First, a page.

If you are looking for an answer to the question What is Artificial Intelligence? and you only have a minute, then here's the definition the Association for the Advancement of Artificial Intelligence offers on its home page: "the scientific understanding of the mechanisms underlying thought and intelligent behavior and their embodiment in machines."
However, if you are fortunate enough to have more than a minute, then please get ready to embark upon an exciting journey exploring AI (but beware, it could last a lifetime) …
IBM has called for the US Department of Commerce to limit the export of facial recognition systems, particularly to countries that could potentially use it for mass surveillance, racial profiling, or other human rights violations. In a letter [PDF] to the Commerce Department, IBM highlighted the need for tighter export controls for facial recognition technologies that employ for what it referred to as "1-to-many" matching. These suggested controls include controlling the export of both the high-resolution cameras used to collect data and the software algorithms used to analyse and match that data against a database of images, and restricting access to online image databases that can be used to train 1-to-many facial recognition systems. "These systems are distinct from '1 to 1' facial matching systems, such as those that might unlock your phone or allow you to board an airplane -- in those cases, facial recognition is verifying that a consenting person is who they say they are," IBM government and regulatory affairs vice president Christopher Padilla explained in a blog post. "But in a '1-to-many' application, a system can, for example, pick a face out of crowd by matching one image against a database of many others."
Pressure on US lawmakers to create federal regulations on facial recognition has been mounting. IBM, Amazon, and Microsoft stopped selling the technology to US police, and called on Congress to regulate its use. Amidst international protests against racism and police misconduct, news broke that Detroit police had wrongfully arrested a Black man based on a faulty facial recognition match. In response, House Democrats proposed a bill last week that would ban police from using facial recognition. Against that backdrop, industry groups have quietly lobbied to soften regulations and avoid an outright ban.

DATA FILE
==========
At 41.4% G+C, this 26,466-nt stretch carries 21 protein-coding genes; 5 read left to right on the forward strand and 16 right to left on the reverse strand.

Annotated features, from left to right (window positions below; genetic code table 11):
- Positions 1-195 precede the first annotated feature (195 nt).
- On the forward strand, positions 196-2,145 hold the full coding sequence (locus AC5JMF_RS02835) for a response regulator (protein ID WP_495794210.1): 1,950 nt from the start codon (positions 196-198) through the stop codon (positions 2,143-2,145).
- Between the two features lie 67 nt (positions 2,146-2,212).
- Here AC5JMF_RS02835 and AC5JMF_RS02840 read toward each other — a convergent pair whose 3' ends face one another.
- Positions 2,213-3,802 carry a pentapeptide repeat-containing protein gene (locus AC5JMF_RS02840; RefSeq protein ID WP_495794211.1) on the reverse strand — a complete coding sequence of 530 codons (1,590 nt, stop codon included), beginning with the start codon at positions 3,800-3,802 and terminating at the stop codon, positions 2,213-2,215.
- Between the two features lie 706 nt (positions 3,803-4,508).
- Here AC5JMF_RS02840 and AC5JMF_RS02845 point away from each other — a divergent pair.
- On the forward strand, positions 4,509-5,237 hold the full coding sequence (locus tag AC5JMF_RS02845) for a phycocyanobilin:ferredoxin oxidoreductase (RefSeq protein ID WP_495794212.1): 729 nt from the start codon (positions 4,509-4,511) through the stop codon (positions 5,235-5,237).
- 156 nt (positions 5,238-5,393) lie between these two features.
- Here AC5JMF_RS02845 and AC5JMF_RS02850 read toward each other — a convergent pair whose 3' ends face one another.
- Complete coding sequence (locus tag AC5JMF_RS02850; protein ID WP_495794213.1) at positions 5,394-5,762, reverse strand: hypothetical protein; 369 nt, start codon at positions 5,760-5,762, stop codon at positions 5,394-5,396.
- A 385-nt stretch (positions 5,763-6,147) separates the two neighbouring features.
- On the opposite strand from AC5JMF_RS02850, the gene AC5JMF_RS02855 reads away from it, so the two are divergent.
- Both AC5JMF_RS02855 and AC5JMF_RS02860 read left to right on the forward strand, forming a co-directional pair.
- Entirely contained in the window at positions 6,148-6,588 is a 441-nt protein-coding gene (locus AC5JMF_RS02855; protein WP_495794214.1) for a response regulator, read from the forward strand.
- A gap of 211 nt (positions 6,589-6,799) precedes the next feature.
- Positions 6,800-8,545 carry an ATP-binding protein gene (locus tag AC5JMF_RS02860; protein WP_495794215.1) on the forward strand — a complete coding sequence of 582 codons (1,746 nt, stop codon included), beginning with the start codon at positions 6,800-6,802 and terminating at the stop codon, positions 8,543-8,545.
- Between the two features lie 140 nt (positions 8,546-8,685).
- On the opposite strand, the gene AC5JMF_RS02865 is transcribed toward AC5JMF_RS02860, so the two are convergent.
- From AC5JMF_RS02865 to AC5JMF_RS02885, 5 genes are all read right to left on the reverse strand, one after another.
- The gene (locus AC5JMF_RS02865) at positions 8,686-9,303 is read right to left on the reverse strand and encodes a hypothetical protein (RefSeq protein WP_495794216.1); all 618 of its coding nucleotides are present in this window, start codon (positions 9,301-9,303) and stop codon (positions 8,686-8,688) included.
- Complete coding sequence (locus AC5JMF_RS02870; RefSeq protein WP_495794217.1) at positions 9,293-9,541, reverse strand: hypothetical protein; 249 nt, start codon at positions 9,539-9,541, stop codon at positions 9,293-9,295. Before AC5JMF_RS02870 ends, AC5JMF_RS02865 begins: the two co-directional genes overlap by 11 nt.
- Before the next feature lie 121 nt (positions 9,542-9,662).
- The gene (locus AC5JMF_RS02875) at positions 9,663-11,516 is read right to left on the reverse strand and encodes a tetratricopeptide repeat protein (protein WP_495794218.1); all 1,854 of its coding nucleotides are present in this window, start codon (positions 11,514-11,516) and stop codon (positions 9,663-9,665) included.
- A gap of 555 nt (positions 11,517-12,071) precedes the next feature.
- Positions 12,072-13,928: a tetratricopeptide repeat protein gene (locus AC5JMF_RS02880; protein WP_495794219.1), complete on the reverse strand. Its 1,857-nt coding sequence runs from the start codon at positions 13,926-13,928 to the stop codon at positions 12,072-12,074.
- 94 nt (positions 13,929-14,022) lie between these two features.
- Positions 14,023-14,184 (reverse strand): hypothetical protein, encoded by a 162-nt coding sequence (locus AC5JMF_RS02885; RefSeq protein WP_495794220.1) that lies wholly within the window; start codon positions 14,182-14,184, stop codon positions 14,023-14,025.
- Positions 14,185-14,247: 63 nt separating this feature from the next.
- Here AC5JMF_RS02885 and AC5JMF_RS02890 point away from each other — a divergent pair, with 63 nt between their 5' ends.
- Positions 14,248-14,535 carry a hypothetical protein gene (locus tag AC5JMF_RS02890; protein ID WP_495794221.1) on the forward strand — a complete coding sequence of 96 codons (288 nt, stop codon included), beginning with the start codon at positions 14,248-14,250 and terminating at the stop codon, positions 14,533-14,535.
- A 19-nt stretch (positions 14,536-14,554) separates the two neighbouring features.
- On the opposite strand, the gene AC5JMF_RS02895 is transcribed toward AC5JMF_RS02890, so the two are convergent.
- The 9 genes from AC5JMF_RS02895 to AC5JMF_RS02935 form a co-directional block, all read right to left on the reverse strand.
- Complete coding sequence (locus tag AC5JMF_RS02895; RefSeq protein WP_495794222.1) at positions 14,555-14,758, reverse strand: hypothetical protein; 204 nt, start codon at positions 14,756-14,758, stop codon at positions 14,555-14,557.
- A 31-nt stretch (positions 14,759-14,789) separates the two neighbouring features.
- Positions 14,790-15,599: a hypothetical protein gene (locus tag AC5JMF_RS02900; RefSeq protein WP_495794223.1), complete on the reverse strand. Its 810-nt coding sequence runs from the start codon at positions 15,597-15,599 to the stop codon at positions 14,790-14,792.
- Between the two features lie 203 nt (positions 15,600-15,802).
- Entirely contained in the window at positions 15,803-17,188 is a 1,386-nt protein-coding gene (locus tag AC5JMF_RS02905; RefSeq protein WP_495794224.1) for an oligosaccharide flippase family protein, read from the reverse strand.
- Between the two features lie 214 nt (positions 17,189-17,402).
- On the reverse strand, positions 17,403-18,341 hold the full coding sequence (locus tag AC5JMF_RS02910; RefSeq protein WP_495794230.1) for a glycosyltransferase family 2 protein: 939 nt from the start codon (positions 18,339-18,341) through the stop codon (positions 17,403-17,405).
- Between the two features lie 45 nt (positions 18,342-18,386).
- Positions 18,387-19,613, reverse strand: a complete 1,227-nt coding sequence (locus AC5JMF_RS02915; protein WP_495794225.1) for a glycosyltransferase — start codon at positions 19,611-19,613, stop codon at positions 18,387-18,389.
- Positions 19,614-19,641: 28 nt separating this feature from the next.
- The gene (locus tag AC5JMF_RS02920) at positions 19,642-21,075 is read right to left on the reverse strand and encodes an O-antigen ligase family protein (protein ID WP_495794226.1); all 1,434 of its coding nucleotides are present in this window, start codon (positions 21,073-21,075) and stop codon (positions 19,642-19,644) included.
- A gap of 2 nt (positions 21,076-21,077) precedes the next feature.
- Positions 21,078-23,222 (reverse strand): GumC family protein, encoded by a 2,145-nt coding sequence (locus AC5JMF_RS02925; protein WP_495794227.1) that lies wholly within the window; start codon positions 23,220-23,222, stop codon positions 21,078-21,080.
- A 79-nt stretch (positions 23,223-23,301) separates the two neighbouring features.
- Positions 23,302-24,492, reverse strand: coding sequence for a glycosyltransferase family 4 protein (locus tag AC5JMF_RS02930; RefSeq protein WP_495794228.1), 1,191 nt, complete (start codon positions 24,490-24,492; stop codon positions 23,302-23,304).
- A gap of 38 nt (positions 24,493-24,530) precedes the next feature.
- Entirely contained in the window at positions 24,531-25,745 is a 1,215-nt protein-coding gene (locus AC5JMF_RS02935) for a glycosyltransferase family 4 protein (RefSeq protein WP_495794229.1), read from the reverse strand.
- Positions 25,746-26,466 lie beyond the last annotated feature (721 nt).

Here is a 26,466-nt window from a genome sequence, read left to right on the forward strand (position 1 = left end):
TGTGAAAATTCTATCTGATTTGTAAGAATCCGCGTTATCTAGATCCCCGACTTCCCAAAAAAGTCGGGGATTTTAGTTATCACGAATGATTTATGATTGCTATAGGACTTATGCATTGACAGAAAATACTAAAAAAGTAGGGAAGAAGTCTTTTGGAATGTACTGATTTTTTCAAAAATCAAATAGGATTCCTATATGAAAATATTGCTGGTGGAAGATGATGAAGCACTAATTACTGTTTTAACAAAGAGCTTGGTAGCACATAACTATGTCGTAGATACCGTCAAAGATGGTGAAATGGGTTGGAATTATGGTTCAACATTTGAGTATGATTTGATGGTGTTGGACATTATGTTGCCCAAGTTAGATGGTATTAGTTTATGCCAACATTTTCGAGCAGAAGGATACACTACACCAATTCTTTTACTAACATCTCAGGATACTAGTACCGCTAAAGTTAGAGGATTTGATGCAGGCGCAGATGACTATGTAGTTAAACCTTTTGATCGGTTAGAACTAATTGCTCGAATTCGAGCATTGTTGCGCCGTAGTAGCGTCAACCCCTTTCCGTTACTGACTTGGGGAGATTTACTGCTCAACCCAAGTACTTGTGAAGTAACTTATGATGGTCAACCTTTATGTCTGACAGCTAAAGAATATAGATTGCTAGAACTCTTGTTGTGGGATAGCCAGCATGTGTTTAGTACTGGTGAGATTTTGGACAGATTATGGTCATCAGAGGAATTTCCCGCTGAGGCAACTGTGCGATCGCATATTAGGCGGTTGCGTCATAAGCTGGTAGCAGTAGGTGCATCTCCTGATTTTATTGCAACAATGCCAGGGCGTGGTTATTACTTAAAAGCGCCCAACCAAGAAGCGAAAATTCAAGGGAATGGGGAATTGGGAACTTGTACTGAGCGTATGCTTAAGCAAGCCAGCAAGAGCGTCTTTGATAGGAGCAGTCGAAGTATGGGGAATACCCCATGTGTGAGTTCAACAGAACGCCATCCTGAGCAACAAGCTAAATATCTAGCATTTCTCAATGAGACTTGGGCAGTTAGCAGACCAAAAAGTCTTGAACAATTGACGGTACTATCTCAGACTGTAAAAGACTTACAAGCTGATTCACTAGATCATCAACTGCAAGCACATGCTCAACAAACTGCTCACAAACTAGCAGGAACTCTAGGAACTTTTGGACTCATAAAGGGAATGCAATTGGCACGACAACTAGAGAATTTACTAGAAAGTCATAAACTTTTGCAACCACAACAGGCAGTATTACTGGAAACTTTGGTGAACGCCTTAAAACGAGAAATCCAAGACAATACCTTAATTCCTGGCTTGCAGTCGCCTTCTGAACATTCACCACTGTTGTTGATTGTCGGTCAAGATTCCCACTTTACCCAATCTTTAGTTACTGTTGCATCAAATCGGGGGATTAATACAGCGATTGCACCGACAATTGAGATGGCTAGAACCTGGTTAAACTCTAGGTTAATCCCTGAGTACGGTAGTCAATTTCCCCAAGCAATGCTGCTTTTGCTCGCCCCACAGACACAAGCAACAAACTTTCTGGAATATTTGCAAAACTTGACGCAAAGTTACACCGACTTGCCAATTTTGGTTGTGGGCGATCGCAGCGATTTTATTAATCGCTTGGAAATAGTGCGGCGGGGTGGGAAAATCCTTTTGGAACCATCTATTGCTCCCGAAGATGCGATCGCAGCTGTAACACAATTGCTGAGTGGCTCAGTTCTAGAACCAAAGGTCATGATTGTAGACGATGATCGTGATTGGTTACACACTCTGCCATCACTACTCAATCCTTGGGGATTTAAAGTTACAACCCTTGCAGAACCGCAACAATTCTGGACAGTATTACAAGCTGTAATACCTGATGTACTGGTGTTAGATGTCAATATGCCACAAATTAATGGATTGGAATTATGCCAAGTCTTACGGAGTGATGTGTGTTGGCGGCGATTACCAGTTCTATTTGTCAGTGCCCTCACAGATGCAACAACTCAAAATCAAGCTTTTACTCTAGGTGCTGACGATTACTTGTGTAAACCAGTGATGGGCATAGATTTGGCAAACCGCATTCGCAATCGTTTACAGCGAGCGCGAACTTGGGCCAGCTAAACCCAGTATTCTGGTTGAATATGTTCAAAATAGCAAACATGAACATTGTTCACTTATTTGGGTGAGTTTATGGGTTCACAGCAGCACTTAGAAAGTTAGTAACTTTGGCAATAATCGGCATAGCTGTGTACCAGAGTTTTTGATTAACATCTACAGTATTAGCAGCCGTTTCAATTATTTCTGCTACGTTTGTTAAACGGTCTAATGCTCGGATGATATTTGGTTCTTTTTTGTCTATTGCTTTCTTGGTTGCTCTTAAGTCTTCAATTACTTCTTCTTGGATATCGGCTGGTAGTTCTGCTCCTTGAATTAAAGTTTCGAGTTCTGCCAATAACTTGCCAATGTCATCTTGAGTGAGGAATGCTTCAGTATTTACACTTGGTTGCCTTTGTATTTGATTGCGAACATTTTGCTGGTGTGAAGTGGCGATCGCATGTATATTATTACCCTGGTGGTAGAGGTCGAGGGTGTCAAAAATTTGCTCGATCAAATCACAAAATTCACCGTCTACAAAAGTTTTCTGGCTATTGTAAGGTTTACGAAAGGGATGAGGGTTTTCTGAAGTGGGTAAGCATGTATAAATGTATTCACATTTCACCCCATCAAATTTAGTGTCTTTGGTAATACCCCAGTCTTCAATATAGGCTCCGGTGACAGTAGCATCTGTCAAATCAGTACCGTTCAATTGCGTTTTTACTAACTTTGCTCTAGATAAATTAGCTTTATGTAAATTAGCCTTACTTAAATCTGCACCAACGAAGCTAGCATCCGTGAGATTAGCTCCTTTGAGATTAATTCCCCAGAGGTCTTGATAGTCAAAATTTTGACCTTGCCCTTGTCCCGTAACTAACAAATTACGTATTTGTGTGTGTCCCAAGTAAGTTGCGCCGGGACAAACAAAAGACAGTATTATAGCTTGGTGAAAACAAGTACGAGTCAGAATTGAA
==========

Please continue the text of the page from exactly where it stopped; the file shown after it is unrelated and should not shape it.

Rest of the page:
Mashable's series Algorithms explores the mysterious lines of code that increasingly control our lives -- and our futures. From dating apps, to news feeds, to streaming and purchase recommendations, we have become accustomed to a subtle prodding by unseen instruction sets, themselves generated by unnamed humans or opaque machines. But there is another, not so gentle side to the way algorithms affect us. A side where the prodding is more forceful, and the consequences more lasting than a song not to your liking, a product you probably shouldn't have bought, or even a date that fell flat. Automated license plate readers resulting in children held at gunpoint. Algorithms have the power to drive pain and oppression, at scale, and unless there is an intentional systematic effort to push back, our ever increasing reliance on algorithmic decision-making will only lead us further down a dark path.
Councils are quietly scrapping the use of computer algorithms in helping to make decisions on benefit claims and other welfare issues, the Guardian has found, as critics call for more transparency on how such tools are being used in public services. It comes as an expert warns the reasons for cancelling programmes among government bodies around the world range from problems in the way the systems work to concerns about bias and other negative effects. Most systems are implemented without consultation with the public, but critics say this must change. The use of artificial intelligence or automated decision-making has come into sharp focus after an algorithm used by the exam regulator Ofqual downgraded almost 40% of the A-level grades assessed by teachers. It culminated in a humiliating government U-turn and the system being scrapped.